In the Netherlands, shops may be open on working days and Saturdays from 06:00 to 22:00 hours. This also applies to market and street trade (itinerant trade).
Your shop must be closed after 19:00 hours on:
- Good Friday
- 4 May (Remembrance Day)
- 24 December (Christmas Eve)
Your local council may allow you to stay open for longer. You should check trading hours with your municipality.
Your municipality determines if Sunday openings are allowed and the number of Sunday openings. You are not obliged to open your shop for Sunday shopping.
Your shop must be closed on public holidays. Your municipality can allow opening on these public holidays:
- New Year's Day
- Easter Monday
- Ascension Day
- Whit Monday
- Christmas Day and Boxing Day
Exemption for Sunday openings and holidays
Some shops are exempt from the Trading hours act (in Dutch). These shops may always open be on Sundays and public holidays, for example:
- petrol stations
- shops in hospitals and care facilities
- shops in museums
- shops in railway stations
- shops in airports
Changing trading hours in a contract
Did you enter into a contract/rental agreement with an owners’ association (VvE), retailers’ association, or cooperative and does the contract state trading hours? If you agree with these trading hours and you signed it, you must keep to these opening hours. Your retailers' association or landlord cannot simply change the opening hours (for instance for trading on Sundays) if you do not agree. As a shopkeeper you explicitly have the right to consent. This means that the trading hours only apply to you if you actively agreed to them. Even if the contract states that the landlord or association has the right to change trading hours, you must still agree with the change.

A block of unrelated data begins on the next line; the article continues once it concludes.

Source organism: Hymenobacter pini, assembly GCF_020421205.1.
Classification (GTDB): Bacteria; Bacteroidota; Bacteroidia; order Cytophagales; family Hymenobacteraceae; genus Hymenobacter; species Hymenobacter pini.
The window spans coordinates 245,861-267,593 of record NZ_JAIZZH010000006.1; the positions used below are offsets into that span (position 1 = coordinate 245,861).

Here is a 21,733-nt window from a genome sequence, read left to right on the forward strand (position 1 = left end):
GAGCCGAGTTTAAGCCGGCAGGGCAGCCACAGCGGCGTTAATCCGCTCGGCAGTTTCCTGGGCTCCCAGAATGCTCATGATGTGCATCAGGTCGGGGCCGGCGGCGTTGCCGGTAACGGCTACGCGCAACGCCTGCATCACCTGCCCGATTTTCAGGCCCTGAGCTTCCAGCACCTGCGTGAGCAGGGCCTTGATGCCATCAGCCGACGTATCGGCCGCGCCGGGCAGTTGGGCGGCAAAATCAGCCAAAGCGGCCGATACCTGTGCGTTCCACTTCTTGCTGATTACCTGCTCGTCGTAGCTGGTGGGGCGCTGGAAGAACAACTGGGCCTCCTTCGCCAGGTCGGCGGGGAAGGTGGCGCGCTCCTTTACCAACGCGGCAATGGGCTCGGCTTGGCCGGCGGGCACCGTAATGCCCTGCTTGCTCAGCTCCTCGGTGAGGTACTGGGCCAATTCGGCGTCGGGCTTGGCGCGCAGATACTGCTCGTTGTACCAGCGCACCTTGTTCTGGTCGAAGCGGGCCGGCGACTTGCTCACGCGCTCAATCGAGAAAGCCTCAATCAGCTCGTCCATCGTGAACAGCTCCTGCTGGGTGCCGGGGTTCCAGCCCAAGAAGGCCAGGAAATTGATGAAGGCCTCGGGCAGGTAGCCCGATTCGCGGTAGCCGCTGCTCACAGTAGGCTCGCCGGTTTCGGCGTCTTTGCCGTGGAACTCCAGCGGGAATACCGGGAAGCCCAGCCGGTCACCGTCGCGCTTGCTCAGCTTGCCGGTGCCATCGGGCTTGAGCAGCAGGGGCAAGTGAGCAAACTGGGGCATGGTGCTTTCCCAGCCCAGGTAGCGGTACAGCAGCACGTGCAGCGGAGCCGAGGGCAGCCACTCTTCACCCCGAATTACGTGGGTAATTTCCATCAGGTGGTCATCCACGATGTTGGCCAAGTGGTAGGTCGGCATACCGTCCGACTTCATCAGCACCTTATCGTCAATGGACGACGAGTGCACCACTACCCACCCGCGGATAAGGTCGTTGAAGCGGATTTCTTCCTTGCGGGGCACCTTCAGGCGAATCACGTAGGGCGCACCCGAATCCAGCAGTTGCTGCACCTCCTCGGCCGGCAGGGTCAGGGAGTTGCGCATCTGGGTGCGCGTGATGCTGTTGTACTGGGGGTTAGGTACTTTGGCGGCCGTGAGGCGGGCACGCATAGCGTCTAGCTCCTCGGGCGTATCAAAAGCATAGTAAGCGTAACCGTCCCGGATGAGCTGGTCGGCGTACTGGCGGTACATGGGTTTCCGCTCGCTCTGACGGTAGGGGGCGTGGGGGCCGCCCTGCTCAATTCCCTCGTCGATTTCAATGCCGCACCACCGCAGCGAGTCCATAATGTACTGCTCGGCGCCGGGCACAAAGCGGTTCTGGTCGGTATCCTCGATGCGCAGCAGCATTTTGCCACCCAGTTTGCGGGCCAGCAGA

The right to consent does not apply to the catering / hospitality sector and to market vendors. If the municipality changes the trading hours, you must keep to these trading hours.
Exemptions under the Trading hours act
If you want to open your shop outside the statutory opening hours, you will need an exemption under the Trading hours act (in Dutch). You can apply for an exemption to the municipal authorities (in Dutch). There are various types of exemptions:
- Due to religious considerations, you want your shop to be open on Sundays instead of, for instance, Fridays.
- You want your shop to be open on a Sunday to mark a special occasion, for example, to celebrate your shop's anniversary.
- You want your shop to be open after 22:00 hours because you have a night shop.
- You want a tourism exemption to stay open late during peak season.